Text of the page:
The Board’s response was guarded. “We already have rules and regulations. The ICC ACSU (International Cricket Council Anti-Corruption Security Unit) is in charge of monitoring. At the start of the season, the players are educated about the dos and don’ts. The players have signed forms to say that they have understood everything. We will not hesitate to take the strongest possible action,” said Board President N. Srinivasan, even as he acknowledged that it was impossible for the cricket administrators to don the role of policemen.

The IPL, for all its popularity, has been a centre of controversy since its inception. The nexus between some players and bookies may have been exposed now, but the fact remains that some results would still raise eyebrows. The gullible fans had little clue that they were being taken for a ride even as Chavan, Sreesanth and Chandila indulged in under-performance by way of conceding easy runs.

This arrangement of convenience with bookies escaped the attention of the cricket lovers until Delhi Police exposed the players. Delhi Police Commissioner Neeraj Kumar, an avid cricket fan, was the force behind the operation that commenced in March-end and was carried with utmost secrecy and competence. The police took their time, collected the data and broke the news that shook the cricket world.

The case was cracked by Deputy Commissioner of Police (DCP), Special Cell, Sanjeev Yadav, who worked diligently for more than a month and attended some of the IPL matches that were marked for surveillance. Yadav deserved praise for this wonderful service to cricket as he uncovered the ugly side of IPL.

The Board pats itself for creating a highly successful module that generates amazing revenue. But old timers are concerned at what they say is a “degeneration” of the game. There is nothing gentlemanly about T20 cricket, which promotes a one-dimensional slam-bang style. The character of the spectators at the IPL matches is in sharp contrast to the fans who watch Test cricket.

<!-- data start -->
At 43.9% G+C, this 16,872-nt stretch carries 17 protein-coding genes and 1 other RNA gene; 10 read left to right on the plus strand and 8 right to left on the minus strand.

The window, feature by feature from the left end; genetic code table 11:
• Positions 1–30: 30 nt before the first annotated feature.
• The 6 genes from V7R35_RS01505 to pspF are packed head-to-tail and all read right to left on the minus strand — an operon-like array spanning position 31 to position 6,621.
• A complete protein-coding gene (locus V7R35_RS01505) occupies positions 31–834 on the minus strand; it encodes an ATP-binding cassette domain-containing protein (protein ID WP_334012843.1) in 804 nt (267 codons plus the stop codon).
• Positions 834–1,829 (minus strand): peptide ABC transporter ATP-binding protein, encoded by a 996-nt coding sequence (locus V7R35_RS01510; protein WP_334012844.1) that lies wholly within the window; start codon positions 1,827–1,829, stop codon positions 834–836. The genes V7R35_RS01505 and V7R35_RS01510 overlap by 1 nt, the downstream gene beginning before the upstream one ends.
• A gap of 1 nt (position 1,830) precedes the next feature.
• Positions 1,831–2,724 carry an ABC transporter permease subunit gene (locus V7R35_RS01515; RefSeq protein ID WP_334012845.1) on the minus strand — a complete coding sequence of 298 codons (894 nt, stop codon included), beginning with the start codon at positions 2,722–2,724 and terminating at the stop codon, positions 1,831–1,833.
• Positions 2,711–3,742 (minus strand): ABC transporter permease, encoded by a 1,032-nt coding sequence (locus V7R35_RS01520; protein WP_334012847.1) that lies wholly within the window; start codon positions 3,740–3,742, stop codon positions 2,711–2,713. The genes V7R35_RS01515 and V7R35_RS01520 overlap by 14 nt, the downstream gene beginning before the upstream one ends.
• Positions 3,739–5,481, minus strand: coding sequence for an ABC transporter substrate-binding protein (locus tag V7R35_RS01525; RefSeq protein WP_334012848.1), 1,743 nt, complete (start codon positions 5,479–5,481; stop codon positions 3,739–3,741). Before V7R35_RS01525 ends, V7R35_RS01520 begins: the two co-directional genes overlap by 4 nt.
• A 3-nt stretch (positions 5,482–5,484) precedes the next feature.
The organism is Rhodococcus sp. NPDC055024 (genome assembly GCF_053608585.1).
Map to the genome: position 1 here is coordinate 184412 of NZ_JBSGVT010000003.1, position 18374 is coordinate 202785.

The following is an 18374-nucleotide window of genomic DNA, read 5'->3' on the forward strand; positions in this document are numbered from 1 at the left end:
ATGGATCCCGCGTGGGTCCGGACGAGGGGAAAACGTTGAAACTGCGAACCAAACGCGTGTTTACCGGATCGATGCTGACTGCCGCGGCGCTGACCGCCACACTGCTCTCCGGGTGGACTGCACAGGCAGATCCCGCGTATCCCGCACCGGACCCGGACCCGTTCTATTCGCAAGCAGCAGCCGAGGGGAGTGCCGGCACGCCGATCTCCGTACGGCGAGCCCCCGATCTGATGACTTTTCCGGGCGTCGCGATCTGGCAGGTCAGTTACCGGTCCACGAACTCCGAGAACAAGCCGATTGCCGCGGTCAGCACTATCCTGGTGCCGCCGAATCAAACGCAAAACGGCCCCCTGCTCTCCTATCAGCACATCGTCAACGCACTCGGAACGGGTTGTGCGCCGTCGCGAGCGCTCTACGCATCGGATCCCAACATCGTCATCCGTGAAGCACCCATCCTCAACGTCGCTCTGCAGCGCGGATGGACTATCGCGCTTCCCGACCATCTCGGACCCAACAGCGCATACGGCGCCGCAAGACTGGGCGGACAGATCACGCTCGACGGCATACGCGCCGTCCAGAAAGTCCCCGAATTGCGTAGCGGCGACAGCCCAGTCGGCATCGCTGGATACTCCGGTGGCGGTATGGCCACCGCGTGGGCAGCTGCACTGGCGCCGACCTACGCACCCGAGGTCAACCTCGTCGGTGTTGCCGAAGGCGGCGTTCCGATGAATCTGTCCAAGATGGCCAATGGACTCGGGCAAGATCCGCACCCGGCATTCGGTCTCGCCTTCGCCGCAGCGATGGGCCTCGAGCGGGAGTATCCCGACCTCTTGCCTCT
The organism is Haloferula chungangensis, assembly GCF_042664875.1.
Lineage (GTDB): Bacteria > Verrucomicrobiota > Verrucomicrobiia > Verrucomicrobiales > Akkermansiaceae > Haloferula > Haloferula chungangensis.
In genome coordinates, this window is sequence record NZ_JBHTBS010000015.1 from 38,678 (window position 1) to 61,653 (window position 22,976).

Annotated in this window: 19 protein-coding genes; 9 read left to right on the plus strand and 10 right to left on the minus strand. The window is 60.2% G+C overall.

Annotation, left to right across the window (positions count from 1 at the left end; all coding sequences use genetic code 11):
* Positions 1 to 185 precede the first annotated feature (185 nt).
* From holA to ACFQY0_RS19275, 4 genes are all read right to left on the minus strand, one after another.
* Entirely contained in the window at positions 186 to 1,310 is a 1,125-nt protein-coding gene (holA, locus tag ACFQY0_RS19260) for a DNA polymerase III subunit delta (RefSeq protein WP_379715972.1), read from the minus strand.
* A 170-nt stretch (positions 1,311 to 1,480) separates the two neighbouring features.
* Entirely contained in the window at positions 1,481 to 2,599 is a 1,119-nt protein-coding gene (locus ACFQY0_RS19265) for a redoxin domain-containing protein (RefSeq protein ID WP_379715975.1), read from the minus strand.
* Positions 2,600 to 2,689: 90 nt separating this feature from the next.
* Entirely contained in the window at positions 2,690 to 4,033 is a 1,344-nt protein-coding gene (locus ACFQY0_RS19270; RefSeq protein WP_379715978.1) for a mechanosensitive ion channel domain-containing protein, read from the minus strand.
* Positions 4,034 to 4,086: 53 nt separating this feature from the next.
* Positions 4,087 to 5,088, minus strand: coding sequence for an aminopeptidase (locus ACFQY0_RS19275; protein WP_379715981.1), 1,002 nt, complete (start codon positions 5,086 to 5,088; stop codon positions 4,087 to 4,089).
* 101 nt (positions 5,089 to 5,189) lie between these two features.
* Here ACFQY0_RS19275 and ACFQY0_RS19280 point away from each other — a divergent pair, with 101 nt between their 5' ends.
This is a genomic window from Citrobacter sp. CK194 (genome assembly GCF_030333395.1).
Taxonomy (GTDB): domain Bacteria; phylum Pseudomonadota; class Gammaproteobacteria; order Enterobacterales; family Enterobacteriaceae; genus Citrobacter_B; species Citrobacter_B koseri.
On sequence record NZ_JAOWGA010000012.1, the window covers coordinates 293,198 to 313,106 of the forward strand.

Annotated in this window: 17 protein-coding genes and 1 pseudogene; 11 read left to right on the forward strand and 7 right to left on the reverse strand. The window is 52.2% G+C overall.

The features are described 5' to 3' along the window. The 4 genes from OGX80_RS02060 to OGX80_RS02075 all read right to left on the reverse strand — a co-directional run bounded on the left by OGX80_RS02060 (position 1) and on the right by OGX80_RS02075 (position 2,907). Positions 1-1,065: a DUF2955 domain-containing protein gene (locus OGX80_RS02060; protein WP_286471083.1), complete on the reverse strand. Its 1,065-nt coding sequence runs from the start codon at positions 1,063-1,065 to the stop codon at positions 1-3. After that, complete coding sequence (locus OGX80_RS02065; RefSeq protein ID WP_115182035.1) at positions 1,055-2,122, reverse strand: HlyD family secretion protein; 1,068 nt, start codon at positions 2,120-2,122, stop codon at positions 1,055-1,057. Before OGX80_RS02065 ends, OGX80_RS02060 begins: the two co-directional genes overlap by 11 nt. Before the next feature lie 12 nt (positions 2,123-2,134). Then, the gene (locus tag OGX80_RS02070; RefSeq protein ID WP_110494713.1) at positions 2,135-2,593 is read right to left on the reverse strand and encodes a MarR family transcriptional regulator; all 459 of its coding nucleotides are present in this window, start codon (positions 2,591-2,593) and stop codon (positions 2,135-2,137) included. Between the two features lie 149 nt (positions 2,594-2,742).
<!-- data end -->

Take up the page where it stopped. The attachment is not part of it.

Former Test stumper Syed Kirmani called for a ban on IPL itself. Opinions among former players are divided.

Those connected with the league glorify it at every opportunity, but there are many who blame some of the game’s icons for lending their names to IPL. “It is a shame that cricketers have become slaves of the franchisees. They have no qualms of being auctioned. Money matters but what about their self-pride? For close to two months a year, these players are hijacked by the franchisees in the name of cricket promotion,” commented a former Test star.

The Board acted within its rights by announcing a series of measures to keep an eye on the bookies-players nexus. The most significant move was to initiate an accreditation process for the players’ agents. In the past, the Board had been apprehensive of agents snaring the players and this decision would enable the authorities to clamp down on some of the shady elements gaining access to the cricketers.

Even as the Board defended the IPL, there were concerns at the probe fizzling out in the absence of an adequate law to punish the players.

Banning after-match parties and removing the culture of cheer girls could be a minor step in the corruption cleansing process. Cricket’s image stands severely dented and it is for the Board, with the help of the police and law-makers, to eradicate the evil of fixing for good.

Lauding the agencies for their effort, Azad, as a Member of Parliament, observed, “We need to catch the bigger fish, including the source of the alleged Rs. 40000-crore betting racket. We need to take the help of the National Investigation Agency and Interpol to catch all these bookies and fixers. We also need to fix the State Associations who are not accountable, transparent or responsible to cricket or cricketers. It is now or never.”

True, it is now or never!